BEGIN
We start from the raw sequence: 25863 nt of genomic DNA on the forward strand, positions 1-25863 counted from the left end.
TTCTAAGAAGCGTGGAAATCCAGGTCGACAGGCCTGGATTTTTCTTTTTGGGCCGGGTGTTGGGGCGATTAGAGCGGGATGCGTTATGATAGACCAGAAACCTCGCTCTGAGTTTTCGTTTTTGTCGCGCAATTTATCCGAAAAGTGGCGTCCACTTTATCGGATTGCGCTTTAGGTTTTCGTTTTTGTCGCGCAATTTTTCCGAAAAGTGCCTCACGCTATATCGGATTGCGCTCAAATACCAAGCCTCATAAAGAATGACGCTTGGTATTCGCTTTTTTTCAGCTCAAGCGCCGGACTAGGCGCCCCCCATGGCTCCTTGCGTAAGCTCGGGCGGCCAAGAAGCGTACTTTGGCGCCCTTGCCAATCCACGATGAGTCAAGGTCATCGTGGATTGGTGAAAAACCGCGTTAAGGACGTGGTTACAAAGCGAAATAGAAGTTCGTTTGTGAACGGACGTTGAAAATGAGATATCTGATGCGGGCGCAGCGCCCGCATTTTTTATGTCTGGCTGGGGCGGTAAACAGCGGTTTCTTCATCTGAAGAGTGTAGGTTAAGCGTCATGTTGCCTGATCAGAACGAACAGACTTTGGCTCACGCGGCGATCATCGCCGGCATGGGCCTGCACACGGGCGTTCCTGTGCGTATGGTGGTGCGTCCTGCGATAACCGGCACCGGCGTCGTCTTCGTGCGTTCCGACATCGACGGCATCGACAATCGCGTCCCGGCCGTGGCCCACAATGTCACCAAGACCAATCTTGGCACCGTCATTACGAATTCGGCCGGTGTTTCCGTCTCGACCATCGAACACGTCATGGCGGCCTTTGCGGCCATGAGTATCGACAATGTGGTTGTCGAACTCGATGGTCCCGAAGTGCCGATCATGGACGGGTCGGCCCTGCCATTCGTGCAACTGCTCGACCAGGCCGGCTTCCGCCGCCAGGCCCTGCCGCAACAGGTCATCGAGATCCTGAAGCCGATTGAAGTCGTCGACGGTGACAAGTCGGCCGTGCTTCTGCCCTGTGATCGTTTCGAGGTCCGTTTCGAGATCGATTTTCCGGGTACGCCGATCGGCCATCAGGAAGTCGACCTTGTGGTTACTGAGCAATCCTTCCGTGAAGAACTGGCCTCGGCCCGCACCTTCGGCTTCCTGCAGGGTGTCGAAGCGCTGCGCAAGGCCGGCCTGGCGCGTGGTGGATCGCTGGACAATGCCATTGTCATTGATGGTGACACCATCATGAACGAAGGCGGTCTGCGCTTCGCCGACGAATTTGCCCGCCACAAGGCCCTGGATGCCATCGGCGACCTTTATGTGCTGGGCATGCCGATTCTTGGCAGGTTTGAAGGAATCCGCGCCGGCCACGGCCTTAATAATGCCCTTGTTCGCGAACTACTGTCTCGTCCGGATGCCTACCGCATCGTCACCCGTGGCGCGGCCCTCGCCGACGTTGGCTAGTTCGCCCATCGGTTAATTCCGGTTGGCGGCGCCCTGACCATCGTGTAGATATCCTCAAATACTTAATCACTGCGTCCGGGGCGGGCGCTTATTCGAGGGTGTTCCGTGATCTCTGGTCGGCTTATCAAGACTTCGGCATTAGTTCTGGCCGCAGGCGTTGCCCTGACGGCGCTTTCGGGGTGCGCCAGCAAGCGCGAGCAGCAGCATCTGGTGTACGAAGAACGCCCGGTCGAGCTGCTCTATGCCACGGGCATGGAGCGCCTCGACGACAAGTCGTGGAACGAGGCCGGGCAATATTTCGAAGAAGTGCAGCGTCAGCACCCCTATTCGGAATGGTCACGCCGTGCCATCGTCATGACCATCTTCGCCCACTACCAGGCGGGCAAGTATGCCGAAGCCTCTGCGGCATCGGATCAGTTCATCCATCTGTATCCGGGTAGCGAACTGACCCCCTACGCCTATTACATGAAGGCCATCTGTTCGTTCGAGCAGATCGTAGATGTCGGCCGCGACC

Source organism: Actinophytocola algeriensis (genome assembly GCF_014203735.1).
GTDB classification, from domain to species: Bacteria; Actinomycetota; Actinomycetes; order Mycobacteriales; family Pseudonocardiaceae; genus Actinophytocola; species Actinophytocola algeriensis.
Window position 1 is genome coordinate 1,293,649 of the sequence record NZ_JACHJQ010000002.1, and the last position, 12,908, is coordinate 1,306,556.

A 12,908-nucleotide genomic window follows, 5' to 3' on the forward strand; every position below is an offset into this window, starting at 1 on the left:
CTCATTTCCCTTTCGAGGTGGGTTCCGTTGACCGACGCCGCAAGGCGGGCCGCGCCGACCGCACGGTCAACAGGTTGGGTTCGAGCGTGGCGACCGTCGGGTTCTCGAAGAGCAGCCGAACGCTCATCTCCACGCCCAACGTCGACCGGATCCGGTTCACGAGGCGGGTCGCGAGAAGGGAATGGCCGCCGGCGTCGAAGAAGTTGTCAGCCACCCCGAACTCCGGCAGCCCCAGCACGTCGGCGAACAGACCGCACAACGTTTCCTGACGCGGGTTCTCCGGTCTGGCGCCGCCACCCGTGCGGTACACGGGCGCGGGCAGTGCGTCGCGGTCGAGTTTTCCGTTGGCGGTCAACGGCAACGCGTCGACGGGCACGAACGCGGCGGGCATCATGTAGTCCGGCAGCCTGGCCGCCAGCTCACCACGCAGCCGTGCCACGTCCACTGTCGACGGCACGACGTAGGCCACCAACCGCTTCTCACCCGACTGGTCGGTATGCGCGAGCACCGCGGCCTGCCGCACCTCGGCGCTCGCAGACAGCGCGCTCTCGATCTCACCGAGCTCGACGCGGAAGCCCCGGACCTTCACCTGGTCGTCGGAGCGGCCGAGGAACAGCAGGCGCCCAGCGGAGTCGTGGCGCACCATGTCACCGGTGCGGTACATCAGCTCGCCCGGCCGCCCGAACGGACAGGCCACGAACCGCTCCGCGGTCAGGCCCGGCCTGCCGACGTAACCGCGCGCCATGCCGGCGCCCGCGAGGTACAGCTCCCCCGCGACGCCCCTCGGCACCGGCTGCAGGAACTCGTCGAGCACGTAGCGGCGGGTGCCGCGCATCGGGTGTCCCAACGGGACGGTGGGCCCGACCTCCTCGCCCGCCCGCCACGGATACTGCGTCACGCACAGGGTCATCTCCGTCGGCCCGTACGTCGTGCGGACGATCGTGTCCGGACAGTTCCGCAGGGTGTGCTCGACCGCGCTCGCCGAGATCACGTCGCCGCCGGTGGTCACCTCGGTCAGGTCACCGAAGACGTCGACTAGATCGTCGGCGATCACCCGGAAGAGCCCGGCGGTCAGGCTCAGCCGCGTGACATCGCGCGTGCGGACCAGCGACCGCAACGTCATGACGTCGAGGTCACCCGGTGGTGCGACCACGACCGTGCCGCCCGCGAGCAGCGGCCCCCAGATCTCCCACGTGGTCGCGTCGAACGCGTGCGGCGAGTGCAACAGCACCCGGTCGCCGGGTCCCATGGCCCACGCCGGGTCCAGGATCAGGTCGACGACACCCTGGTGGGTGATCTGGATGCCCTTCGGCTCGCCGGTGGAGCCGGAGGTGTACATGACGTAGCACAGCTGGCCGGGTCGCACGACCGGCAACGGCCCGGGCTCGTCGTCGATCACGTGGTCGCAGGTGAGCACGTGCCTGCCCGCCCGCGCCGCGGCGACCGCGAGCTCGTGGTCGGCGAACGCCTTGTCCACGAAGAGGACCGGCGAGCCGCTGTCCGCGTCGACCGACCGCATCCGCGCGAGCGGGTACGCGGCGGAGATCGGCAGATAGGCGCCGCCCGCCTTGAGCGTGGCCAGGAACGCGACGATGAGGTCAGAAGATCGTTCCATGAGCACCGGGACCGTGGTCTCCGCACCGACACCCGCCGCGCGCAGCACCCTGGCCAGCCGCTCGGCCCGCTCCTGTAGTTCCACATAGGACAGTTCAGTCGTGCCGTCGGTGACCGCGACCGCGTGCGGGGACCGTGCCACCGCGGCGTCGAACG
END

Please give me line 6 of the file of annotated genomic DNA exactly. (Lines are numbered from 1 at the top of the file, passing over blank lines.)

A 12,908-nucleotide genomic window follows, 5' to 3' on the forward strand; every position below is an offset into this window, starting at 1 on the left: